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Cracks in Georgetown MSB’s Ivory Tower

Summary:
Georgetown’s MSB teaches principles of good management but is not particularly interested in following them. A good illustration is in how we allocate merit raises. (N.B., I get very high merit scores and so currently benefit from the system we have. Nevertheless, it’s a bad system.) Each year, everyone gets a score for Research, Teaching, and Service. These are worth different percentages depending on rank. One’s raise depends on the weighted-average score. 1. The system is ultimately zero-sum. Our scores for each category must round to a 3 out of 5. This means I have a personal and large financial stake in hiring faculty who are bad at publishing, service, and teaching compared to me. When they publish, it costs me money, indeed, possibly hundreds of thousands of dollars

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Georgetown’s MSB teaches principles of good management but is not particularly interested in following them. A good illustration is in how we allocate merit raises. (N.B., I get very high merit scores and so currently benefit from the system we have. Nevertheless, it’s a bad system.) Each year, everyone gets a score for Research, Teaching, and Service. These are worth different percentages depending on rank. One’s raise depends on the weighted-average score.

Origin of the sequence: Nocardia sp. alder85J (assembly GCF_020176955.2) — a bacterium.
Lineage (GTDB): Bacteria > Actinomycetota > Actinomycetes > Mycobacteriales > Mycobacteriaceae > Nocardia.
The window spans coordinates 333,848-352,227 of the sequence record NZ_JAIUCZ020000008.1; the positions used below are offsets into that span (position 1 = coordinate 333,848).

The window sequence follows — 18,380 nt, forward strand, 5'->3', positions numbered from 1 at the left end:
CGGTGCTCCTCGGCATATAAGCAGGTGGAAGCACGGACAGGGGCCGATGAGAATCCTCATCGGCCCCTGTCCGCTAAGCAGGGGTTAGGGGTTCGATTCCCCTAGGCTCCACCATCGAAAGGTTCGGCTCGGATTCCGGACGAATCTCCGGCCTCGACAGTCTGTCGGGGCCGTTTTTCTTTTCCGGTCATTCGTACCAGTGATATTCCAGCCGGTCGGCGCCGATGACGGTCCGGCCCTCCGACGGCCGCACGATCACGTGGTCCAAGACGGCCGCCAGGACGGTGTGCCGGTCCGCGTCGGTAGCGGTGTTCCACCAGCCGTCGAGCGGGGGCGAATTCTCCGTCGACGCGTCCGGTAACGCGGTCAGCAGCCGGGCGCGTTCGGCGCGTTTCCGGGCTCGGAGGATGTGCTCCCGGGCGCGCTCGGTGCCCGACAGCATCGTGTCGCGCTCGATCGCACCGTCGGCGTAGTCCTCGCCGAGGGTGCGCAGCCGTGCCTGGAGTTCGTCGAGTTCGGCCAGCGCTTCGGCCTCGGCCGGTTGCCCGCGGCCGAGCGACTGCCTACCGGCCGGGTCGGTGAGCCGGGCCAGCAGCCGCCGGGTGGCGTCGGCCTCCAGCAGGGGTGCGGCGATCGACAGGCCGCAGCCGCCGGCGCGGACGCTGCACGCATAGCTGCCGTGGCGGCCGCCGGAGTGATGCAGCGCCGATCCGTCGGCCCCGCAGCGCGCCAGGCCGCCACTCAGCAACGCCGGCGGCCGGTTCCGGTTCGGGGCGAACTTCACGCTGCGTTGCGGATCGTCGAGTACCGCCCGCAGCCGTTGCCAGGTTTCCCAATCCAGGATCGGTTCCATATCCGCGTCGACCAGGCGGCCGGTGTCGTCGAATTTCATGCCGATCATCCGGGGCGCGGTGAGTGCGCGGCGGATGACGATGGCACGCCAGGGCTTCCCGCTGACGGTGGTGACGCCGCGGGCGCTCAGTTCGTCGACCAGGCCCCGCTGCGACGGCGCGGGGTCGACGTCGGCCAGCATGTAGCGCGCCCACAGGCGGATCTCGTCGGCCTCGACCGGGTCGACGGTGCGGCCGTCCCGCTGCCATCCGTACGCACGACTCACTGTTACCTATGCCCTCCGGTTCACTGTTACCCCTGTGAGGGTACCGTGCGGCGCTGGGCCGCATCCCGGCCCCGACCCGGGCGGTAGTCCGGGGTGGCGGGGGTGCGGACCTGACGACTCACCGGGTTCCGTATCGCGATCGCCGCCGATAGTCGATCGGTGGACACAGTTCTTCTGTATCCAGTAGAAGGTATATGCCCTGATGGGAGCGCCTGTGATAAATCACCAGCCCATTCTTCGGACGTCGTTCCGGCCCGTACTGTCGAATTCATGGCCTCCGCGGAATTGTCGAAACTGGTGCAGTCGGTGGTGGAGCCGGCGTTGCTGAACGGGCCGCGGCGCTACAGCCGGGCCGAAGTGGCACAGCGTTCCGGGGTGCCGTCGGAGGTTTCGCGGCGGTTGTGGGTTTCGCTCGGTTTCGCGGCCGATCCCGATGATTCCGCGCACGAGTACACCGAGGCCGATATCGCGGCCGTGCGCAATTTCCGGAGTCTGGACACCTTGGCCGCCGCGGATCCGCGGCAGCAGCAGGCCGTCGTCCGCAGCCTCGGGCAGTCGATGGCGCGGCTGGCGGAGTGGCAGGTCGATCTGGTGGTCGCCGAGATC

1. The system is ultimately zero-sum. Our scores for each category must round to a 3 out of 5. This means I have a personal and large financial stake in hiring faculty who are bad at publishing, service, and teaching compared to me. When they publish, it costs me money, indeed, possibly hundreds of thousands of dollars over my career.

2. The zero-sum mean is relative to department. Each department must maintain the same mean, but there is no comparison between faculties in different disciplines. Some departments publish more and better than others, or have better average teachers. So, people in some strong departments would get higher scores and make more money if they were placed in other weaker departments.

3. We say we care about teaching. But we use SET scores as our only measure of teaching output. SET scores are reliable but invalid, and the evidence against them is now overwhelming.

These are also zero-sum. If I were to wave a magic wand that made everyone else in my department get “bad” SET scores but my scores stayed the same, I would then get a larger raise.

Georgetown MSB’s motto should be: “Do as we say, not as we do.”

Jason Brennan
Jason Brennan (Ph.D., 2007, University of Arizona) is Robert J. and Elizabeth Flanagan Family Chair and Associate Professor of Strategy, Economics, Ethics, and Public Policy at the McDonough School of Business, and by courtesy, Associate Professor of Philosophy, at Georgetown University, and formerly Assistant Professor of Philosophy, Research, at Brown University. He specializes in political philosophy and applied ethics.

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